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Feeding difficulty in dementia

The problems encountered by older pepple with dementia in relation to food and some recent research into alleviating feeding difficulty

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Feeding difficulty in dementia

  1. 1. Feeding difficulty in dementia Roger Watson
  2. 2. What is dementia? • Various brain disorders that have, in common, loss of brain function which is progressive and, eventually, severe. • How many people have dementia? – 750,000 in UK (population 50 million) – 353,800 in Australia (population 24million)
  3. 3. What causes dementia?  Genetics  Co-morbidity  Lifestyle  Infection  Old age?: 40-65 1 in 1000 65+ 1 in 50 70+ 1 in 20 80+ 1 in 5 90+ 1 in 2 • At present there is no ‘cure’ for dementia
  4. 4. What happens to someone with dementia? • Progressive cognitive decline:  loss of memory  subtle changes in personality • Behavioural change:  wandering  aggression  incontinence  problems with eating
  5. 5. Food and dementia • Almost inevitable disturbances to eating in dementia with decline in eating towards the terminal stages • Weight loss is also associated with dementia but this may not just be the result of eating difficulty • In fact, it has been demonstrated that weight loss can precede the onset of dementia
  6. 6. Records identified = 353 Remaining after duplicates removed and papers screened = 13 Discarded = 340 Qualitative synthesis = 13 Meta-analysis = 0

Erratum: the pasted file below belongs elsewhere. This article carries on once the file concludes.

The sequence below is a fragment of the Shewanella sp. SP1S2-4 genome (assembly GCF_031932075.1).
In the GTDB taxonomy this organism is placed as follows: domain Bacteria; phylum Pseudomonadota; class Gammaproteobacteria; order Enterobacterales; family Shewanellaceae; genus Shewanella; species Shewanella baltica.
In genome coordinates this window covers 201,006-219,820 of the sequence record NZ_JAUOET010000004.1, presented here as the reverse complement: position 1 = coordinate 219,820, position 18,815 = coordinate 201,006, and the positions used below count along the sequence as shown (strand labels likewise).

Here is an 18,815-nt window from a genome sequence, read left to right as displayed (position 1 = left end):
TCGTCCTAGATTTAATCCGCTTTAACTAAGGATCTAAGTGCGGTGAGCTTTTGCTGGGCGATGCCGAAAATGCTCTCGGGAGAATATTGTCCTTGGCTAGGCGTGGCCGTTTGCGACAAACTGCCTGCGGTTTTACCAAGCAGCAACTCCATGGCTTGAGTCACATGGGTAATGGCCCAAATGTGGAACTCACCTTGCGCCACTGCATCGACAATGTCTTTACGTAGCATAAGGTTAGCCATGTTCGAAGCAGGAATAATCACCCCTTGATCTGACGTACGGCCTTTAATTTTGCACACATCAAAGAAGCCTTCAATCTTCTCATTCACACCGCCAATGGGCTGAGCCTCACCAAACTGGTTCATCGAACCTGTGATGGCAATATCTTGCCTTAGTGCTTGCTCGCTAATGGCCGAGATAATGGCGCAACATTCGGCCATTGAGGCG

7. 7. Conclusions • General methodological weakness: • Small samples (type II error) • Confounding variables • Impossibility of ‘blinding’ participants • ‘Bottom drawer’ phenomenon • How do we know what is clinically significant?
  8. 8. Montessori and spaced-retrieval methods Maria Montessori • Spaced retrieval, also known as expanded retrieval or uniform retrieval, is a learning technique, which requires users to rehearse information to be learned at different and increasing spaced intervals of time or a set uniform amount of time.
  9. 9. Montessori and spaced-retrieval methods • Procedural memory is a part of the long- term memory that is responsible for knowing how to do things, also known as motor skills. As the name implies, procedural memory stores information on how to perform certain procedures, such as walking, talking and riding a bike.
  10. 10. r.watson@hull.ac.uk 0000-0001-8040-7625 @rwatson1955

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